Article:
Faster R-CNN ResNet-101 w BM 40.60(+1.2) 62.10(+1.5) 44.40 (+1.4) 22.70 (+0.6) 44.30(+0.7) 53.60(+1.5)
TABLE XIV: Object detection single-model results on COCO minival (bounding box AP).The baseline detector is Faster R-CNN with ResNet-50/101 .
Detector backbone
Mask R-CNN ResNet-50 38.30 59.70 41.30 22.50 41.70 50.40
Mask R-CNN ResNet-50 w BM 39.80(+1.50) 60.90(+1.20) 43.70(+2.40) 23.00(+0.50) 43.10(+1.40) 52.10(+1.70)
Mask R-CNN ResNet-101 40.40 61.50 44.10 22.20 44.80 52.90
Mask R-CNN ResNet-101 w BM 42.20(+1.80) 62.90(+1.40) 46.60(+2.50) 24.00(+1.80) 46.70(+1.90) 55.30(+2.40)
TABLE XV: Object detection single model results on COCO minival (bounding box AP). The baseline is Mask R-CNN with ResNet-50/101.
Method backbone AP
Mask R-CNN ResNet-50 34.80 56.10 36.90 16.10 37.20 52.90
Mask R-CNN ResNet-50 w BM 36.10(+1.30) 57.80(+1.70) 38.80(+1.90) 17.00(+0.90) 38.70(+1.50) 52.90(+0.00)
Mask R-CNN ResNet-101 36.50 58.10 39.10 18.40 40.20 50.40
Mask R-CNN ResNet-101 w BM 37.70(+1.20) 59.70(+1.60) 40.90(+1.80) 18.60(+0.20) 41.00(+0.80) 55.90(+5.50)
TABLE XVI: Instance segmentation single-model results on COCO minival (mask AP). The baseline is Mask R-CNN with ResNet-50/101.

References

  • [1] I. Bello, B. Zoph, A. Vaswani, J. Shlens, and Q. V. Le (2019) Attention augmented convolutional networks. CoRR abs/1904.09925. Cited by: TABLE XI, §I, §I, §II, §III-B3, §IV-D1, TABLE V.
  • [2] Y. Cao, J. Xu, S. Lin, F. Wei, and H. Hu (2019) GCNet: non-local networks meet squeeze-excitation networks and beyond. CoRR abs/1904.11492. Cited by: §I, §I, §II, §III-B3, §IV-D1, TABLE V.
  • [3] K. Chen, J. Wang, J. Pang, Y. Cao, Y. Xiong, X. Li, S. Sun, W. Feng, Z. Liu, J. Xu, Z. Zhang, D. Cheng, C. Zhu, T. Cheng, Q. Zhao, B. Li, X. Lu, R. Zhu, Y. Wu, J. Dai, J. Wang, J. Shi, W. Ouyang, C. C. Loy, and D. Lin (2019) MMDetection: open mmlab detection toolbox and benchmark. CoRR abs/1906.07155. Cited by: §-G.
  • [4] Y. Chen, H. Fan, B. Xu, Z. Yan, Y. Kalantidis, M. Rohrbach, S. Yan, and J. Feng (2019) Drop an octave: reducing spatial redundancy in convolutional neural networks with octave convolution. CoRR abs/1904.05049. Cited by: §II.
  • [5] D. Clevert, T. Unterthiner, and S. Hochreiter (2015) Fast and accurate deep network learning by exponential linear units (elus). CoRR abs/1511.07289. Cited by: §II.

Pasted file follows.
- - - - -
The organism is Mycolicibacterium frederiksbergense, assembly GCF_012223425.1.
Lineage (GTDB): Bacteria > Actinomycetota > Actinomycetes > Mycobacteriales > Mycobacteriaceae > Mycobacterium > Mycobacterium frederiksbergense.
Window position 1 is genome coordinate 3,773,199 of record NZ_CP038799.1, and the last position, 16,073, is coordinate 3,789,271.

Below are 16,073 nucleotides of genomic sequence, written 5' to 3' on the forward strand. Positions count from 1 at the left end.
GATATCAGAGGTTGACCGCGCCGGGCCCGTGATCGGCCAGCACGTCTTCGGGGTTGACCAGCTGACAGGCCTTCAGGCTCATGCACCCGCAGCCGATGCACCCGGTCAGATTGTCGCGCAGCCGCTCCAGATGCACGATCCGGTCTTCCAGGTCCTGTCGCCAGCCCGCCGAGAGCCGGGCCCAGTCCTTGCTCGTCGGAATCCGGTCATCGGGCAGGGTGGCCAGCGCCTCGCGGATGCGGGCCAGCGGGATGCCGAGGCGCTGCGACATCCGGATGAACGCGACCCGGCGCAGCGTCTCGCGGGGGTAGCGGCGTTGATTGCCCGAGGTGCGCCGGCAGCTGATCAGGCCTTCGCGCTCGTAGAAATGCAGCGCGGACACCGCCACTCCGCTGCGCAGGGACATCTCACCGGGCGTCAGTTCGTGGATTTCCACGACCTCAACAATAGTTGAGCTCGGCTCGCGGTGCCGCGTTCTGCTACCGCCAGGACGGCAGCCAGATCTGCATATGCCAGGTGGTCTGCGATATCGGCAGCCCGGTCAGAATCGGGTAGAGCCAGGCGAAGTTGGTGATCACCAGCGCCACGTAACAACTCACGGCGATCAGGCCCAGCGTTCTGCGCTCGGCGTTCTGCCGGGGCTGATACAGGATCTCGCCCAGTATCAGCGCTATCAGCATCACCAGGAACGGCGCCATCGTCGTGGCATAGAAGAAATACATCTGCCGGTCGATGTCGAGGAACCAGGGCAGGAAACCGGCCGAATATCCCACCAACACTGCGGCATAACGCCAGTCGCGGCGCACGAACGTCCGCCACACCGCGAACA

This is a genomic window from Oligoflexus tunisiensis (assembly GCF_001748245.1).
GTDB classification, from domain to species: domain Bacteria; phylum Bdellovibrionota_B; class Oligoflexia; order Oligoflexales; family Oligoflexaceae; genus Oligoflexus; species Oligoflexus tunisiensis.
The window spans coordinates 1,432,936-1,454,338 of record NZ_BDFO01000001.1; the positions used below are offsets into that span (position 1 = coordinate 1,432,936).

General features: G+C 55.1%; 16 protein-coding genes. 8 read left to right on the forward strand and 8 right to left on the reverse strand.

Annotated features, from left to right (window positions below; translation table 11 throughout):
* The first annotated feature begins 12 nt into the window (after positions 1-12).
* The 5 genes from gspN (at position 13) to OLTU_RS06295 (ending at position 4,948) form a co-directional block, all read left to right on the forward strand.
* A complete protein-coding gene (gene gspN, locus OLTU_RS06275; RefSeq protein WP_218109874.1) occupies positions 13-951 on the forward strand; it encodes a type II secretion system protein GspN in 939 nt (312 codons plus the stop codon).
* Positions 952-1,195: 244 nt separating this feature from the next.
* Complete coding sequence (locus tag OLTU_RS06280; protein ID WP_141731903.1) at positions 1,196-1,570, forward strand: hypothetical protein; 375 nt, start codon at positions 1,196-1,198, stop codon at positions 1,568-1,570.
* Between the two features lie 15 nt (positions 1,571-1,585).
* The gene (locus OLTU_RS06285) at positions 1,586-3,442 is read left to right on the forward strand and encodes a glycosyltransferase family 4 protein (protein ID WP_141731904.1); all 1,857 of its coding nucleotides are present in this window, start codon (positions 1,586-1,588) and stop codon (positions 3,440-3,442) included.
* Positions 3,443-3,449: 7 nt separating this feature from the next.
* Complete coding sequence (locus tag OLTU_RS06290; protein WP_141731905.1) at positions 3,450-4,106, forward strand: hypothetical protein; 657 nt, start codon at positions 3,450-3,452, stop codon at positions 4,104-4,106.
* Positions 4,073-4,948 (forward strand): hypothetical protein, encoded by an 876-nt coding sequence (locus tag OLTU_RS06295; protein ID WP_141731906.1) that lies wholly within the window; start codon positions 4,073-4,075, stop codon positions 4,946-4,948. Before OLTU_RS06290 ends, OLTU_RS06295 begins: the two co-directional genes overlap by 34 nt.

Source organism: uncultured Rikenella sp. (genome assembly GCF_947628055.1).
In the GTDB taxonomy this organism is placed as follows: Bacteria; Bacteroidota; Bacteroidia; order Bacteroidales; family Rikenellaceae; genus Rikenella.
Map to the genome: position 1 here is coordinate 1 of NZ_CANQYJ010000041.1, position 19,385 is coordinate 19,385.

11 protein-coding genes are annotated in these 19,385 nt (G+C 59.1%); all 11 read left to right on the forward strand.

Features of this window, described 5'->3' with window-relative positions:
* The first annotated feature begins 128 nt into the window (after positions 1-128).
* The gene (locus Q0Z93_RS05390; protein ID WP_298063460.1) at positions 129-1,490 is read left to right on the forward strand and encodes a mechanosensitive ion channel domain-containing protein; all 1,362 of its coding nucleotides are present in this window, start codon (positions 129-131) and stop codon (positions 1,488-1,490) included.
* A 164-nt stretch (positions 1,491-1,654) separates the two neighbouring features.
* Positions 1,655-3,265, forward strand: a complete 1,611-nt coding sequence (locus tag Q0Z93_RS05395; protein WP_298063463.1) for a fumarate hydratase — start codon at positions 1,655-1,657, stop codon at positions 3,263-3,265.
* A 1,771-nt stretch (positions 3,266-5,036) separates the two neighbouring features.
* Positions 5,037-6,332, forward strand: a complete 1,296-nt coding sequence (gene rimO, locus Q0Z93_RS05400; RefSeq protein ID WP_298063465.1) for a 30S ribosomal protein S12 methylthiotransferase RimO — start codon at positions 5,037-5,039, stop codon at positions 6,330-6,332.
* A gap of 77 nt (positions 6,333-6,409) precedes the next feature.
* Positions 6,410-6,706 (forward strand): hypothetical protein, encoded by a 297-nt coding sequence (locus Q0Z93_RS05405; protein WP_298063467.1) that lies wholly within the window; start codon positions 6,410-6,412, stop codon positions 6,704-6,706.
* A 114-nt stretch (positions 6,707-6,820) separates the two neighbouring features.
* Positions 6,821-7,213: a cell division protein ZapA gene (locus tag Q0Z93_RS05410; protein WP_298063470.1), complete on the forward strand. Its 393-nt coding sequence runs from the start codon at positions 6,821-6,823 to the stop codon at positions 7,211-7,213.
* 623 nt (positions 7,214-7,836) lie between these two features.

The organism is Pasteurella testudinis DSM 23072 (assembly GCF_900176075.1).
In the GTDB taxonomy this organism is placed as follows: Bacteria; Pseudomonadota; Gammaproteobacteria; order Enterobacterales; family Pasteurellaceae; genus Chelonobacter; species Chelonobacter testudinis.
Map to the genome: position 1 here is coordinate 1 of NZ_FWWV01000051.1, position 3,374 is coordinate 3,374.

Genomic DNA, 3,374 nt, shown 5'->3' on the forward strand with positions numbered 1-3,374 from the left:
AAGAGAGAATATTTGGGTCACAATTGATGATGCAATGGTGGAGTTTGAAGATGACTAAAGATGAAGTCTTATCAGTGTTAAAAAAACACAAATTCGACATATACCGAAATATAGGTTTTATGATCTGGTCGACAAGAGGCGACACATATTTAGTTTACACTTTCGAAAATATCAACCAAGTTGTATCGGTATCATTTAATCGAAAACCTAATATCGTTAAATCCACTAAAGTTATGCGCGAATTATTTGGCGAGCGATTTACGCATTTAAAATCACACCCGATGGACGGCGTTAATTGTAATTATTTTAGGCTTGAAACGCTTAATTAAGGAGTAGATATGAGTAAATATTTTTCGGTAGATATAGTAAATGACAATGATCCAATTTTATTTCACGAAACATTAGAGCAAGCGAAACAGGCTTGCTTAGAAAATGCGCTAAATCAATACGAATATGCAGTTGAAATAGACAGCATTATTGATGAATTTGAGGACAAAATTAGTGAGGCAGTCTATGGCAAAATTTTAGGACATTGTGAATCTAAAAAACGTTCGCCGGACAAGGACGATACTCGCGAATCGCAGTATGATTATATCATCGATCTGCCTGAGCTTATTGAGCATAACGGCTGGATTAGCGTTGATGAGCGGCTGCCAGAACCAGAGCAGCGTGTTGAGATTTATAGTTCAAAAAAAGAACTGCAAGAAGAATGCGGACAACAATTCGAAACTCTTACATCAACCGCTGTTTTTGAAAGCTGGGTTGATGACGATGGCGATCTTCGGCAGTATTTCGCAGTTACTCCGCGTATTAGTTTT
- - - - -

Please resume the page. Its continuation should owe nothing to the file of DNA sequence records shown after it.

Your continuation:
• [6] K. He, G. Gkioxari, P. Dollár, and R. B. Girshick (2017) Mask R-CNN. In IEEE International Conference on Computer Vision ICCV, pp. 2980–2988. Cited by: §-G, §-G.
  • [7] K. He and J. Sun (2015) Convolutional neural networks at constrained time cost. In

    IEEE Conference on Computer Vision and Pattern Recognition, CVPR

    ,
    pp. 5353–5360. Cited by: §III-D.
  • [8] K. He, X. Zhang, S. Ren, and J. Sun (2015) Delving deep into rectifiers: surpassing human-level performance on imagenet classification. In IEEE International Conference on Computer Vision (ICCV), pp. 1026–1034. Cited by: §II.
  • [9] K. He, X. Zhang, S. Ren, and J. Sun (2016) Deep residual learning for image recognition. In IEEE Conference on Computer Vision and Pattern Recognition (CVPR), pp. 770–778. Cited by: TABLE XI, TABLE XII, Fig. 1, §I, §I, §II, §IV-A, §IV-B, TABLE I, TABLE II, TABLE VI.
  • [10] K. He, X. Zhang, S. Ren, and J. Sun (2016) Identity mappings in deep residual networks. In IEEE European Conference on Computer Vision (ECCV), pp. 630–645. Cited by: TABLE XI, §IV-A, TABLE I.
  • [11] K. He, X. Zhang, S. Ren, and J. Sun (2016) Identity mappings in deep residual networks. In IEEE European Conference on Computer Vision (ECCV), pp. 630–645. Cited by: §I, §II, §IV-B.
  • [12] J. Hu, L. Shen, S. Albanie, G. Sun, and A. Vedaldi (2018) Gather-excite: exploiting feature context in convolutional neural networks. In Advances in Neural Information Processing Systems (NeurIPS), pp. 9423–9433. Cited by: TABLE XI, Fig. 1, §I, §I, §I, §II, §IV-D1, TABLE V.
  • [13] J. Hu, L. Shen, and G. Sun (2018) Squeeze-and-excitation networks. In IEEE Conference on Computer Vision and Pattern Recognition CVPR, pp. 7132–7141. Cited by: TABLE XI, TABLE XII, Fig. 1, §I, §I, §I, §II, §III-B1, §IV-D1, §IV-D2, TABLE V, TABLE VI.
  • [14] G. Huang, Z. Liu, L. van der Maaten, and K. Q. Weinberger (2017) Densely connected convolutional networks. In IEEE Conference on Computer Vision and Pattern Recognition (CVPR), pp. 2261–2269. Cited by: §-C, TABLE X, §I, §II.
  • [15] S. Ioffe and C. Szegedy (2015) Batch normalization: accelerating deep network training by reducing internal covariate shift. In

    Proceedings of the 32nd International Conference on Machine Learning (ICML)

    ,
    pp. 448–456. Cited by: §III-B1.
  • [16] A. Krizhevsky and G. Hinton (2009) Learning multiple layers of features from tiny images. Master’s thesis, Department of Computer Science, University of Toronto. Cited by: TABLE XI, §IV-A, TABLE I, TABLE VI, §IV.
  • [17] A. Krizhevsky, I. Sutskever, and G. E. Hinton (2012) ImageNet classification with deep convolutional neural networks. In Advances in Neural Information Processing Systems (NIPS), pp. 1106–1114. Cited by: §III-C.
  • [18] H. Lee, H. Kim, and H. Nam (2019) SRM : A style-based recalibration module for convolutional neural networks. CoRR abs/1903.10829. Cited by: §I, §I, §II, §IV-D1, TABLE V.
  • [19] X. Li, X. Hu, and J. Yang (2019) Spatial group-wise enhance: improving semantic feature learning in convolutional networks. CoRR abs/1905.09646. Cited by: §I, §I, §II, §IV-D1, TABLE V.